For hypothetical situations, I've read that mostly, it is safer to use "were" for ifs.

If the world were peaceful, there would be no wars.

But, I've also read that for some unhypothetical/past situations, it is correct to use "was".

If he was here, he would have gotten perfect.

That's indicating the past, not the future. "If he were here" conveys a slightly different meaning I believe.

Though it is understandable, it is still quite a blurry line, especially when "as if" comes into place, which is my original question:

For "as if" circumstances, like the one below, is "was" or "were" more appropriate?

He gazed upon the massacre before him with tranquil eyes, as if he was/were a spectator unrelated to it all.

The above does seem to be somewhat hypothetical, so "were" would seem to be the correct answer. However, it also seems like a comparison, as it is comparing a spectator to him.

So, question: For "as if" cases, should you always use "were", and if not, in what situations should "was" be used?

  • 2
    You are dealing here with an irregular form, which some people call the English subjunctive. If I were rich, I would buy an island. In the example you give one could use either but were would seem to add a little more style. You may benefit from asking this on the English Language Learners site.
    – WS2
    Dec 2, 2015 at 0:35
  • Related question, Behave as if it was or it were
    – user140086
    Dec 2, 2015 at 4:51
  • I̶f̶ ̶h̶e̶ ̶w̶a̶s̶ ̶h̶e̶r̶e̶,̶ ̶h̶e̶ ̶w̶o̶u̶l̶d̶ ̶h̶a̶v̶e̶ ̶g̶o̶t̶t̶e̶n̶ ̶p̶e̶r̶f̶e̶c̶t̶.̶ → 𝐻𝑎𝑑 ℎ𝑒 𝑏𝑒𝑒𝑛 here, he would have gotten [a] perfect [score(?)]. Oct 31, 2021 at 12:23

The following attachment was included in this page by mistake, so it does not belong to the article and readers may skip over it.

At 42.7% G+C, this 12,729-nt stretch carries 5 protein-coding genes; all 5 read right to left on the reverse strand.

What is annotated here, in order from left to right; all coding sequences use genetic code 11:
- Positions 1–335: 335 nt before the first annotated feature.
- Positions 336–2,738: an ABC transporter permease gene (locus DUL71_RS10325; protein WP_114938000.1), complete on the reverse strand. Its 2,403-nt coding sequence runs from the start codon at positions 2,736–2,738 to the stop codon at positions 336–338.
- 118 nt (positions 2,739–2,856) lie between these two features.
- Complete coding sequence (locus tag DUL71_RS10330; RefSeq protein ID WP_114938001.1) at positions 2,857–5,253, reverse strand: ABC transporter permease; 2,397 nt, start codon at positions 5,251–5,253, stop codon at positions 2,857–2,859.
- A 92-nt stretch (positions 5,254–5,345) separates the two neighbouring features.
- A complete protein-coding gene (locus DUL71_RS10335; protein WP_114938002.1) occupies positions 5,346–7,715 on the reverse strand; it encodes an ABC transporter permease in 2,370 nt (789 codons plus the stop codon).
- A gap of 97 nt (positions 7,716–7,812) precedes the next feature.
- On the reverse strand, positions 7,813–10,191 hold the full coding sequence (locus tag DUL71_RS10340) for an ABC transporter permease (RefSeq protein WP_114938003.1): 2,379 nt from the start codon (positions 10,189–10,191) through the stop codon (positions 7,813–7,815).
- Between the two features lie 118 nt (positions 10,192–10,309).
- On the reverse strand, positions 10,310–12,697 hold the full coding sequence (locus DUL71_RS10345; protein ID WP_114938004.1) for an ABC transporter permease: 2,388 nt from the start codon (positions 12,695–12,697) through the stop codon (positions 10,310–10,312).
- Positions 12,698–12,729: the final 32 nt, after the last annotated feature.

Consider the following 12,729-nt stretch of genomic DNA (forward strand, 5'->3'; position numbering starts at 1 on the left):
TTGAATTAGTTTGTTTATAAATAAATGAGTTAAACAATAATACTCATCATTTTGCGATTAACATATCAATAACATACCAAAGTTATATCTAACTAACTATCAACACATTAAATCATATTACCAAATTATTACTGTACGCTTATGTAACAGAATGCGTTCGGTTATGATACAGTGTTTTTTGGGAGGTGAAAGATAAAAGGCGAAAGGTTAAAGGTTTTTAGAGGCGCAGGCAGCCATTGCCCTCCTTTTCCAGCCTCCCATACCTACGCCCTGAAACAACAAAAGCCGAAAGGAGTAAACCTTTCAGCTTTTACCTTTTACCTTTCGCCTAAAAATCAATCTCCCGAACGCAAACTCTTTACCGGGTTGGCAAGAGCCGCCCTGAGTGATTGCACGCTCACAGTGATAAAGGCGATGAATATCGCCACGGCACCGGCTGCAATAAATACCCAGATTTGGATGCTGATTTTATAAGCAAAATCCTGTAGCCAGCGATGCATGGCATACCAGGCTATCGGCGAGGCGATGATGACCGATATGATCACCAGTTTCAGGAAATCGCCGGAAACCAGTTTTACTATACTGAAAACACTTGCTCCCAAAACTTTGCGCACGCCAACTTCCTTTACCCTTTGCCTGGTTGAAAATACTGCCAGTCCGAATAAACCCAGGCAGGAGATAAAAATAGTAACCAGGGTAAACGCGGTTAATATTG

1 Answer 1


"Were" is used for subjunctive mood: when the condition is contrary to reality. (And some other cases not relevant here; see the Wikipedia link at the end of this post.) Examples: if I were you (I'm not); wish you were here (you're not); if I were rich (I'm not); as if I were an unaffected spectator (I'm not).

But sometimes the condition is not known to be contrary to reality. "If the killer was hiding in the shadow, he could easily have come from behind": we don't know where he was, he may have been hiding in the shadow, so we say "was" not "is" simply because we're describing the past. "I don't know if she was aware of that. If she was, she should have said something": maybe she was, maybe she wasn't. So we say "was" not "were."

There's more on this from Grammar Girl, and from Wikipedia.

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